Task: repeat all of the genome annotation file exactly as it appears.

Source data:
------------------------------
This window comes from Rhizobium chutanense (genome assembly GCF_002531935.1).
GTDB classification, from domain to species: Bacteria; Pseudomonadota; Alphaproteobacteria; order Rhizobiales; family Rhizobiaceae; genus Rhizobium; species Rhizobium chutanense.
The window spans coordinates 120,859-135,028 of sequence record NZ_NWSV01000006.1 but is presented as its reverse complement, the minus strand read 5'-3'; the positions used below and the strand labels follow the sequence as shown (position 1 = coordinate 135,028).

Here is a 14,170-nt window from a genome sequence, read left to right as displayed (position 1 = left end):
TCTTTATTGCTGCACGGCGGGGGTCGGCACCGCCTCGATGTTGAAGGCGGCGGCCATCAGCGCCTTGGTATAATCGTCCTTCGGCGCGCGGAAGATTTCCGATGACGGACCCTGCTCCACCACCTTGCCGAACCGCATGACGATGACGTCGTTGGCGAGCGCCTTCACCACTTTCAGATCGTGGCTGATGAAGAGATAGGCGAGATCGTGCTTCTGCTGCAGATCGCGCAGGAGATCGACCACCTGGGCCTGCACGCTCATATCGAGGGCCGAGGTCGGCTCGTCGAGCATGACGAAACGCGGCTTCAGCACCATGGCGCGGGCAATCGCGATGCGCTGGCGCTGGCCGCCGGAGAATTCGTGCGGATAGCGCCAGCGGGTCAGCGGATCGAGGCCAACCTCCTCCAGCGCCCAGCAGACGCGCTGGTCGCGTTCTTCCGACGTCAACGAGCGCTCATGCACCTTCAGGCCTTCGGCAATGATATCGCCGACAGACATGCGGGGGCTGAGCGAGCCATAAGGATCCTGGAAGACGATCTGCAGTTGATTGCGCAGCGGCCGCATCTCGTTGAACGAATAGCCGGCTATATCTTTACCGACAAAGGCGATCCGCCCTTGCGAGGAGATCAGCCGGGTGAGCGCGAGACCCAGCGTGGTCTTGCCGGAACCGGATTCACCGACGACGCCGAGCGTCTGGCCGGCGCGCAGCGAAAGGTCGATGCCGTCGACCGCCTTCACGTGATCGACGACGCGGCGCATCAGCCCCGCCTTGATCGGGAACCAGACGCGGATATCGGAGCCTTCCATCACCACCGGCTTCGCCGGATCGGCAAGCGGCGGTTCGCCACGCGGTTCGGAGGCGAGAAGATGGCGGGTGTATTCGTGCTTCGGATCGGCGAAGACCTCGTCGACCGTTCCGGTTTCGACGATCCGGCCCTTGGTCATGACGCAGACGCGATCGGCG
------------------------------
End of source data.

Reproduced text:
This window comes from Rhizobium chutanense (genome assembly GCF_002531935.1).
GTDB classification, from domain to species: Bacteria; Pseudomonadota; Alphaproteobacteria; order Rhizobiales; family Rhizobiaceae; genus Rhizobium; species Rhizobium chutanense.
The window spans coordinates 120,859-135,028 of sequence record NZ_NWSV01000006.1 but is presented as its reverse complement, the minus strand read 5'-3'; the positions used below and the strand labels follow the sequence as shown (position 1 = coordinate 135,028).

Here is a 14,170-nt window from a genome sequence, read left to right as displayed (position 1 = left end):
TCTTTATTGCTGCACGGCGGGGGTCGGCACCGCCTCGATGTTGAAGGCGGCGGCCATCAGCGCCTTGGTATAATCGTCCTTCGGCGCGCGGAAGATTTCCGATGACGGACCCTGCTCCACCACCTTGCCGAACCGCATGACGATGACGTCGTTGGCGAGCGCCTTCACCACTTTCAGATCGTGGCTGATGAAGAGATAGGCGAGATCGTGCTTCTGCTGCAGATCGCGCAGGAGATCGACCACCTGGGCCTGCACGCTCATATCGAGGGCCGAGGTCGGCTCGTCGAGCATGACGAAACGCGGCTTCAGCACCATGGCGCGGGCAATCGCGATGCGCTGGCGCTGGCCGCCGGAGAATTCGTGCGGATAGCGCCAGCGGGTCAGCGGATCGAGGCCAACCTCCTCCAGCGCCCAGCAGACGCGCTGGTCGCGTTCTTCCGACGTCAACGAGCGCTCATGCACCTTCAGGCCTTCGGCAATGATATCGCCGACAGACATGCGGGGGCTGAGCGAGCCATAAGGATCCTGGAAGACGATCTGCAGTTGATTGCGCAGCGGCCGCATCTCGTTGAACGAATAGCCGGCTATATCTTTACCGACAAAGGCGATCCGCCCTTGCGAGGAGATCAGCCGGGTGAGCGCGAGACCCAGCGTGGTCTTGCCGGAACCGGATTCACCGACGACGCCGAGCGTCTGGCCGGCGCGCAGCGAAAGGTCGATGCCGTCGACCGCCTTCACGTGATCGACGACGCGGCGCATCAGCCCCGCCTTGATCGGGAACCAGACGCGGATATCGGAGCCTTCCATCACCACCGGCTTCGCCGGATCGGCAAGCGGCGGTTCGCCACGCGGTTCGGAGGCGAGAAGATGGCGGGTGTATTCGTGCTTCGGATCGGCGAAGACCTCGTCGACCGTTCCGGTTTCGACGATCCGGCCCTTGGTCATGACGCAGACGCGATCGGCG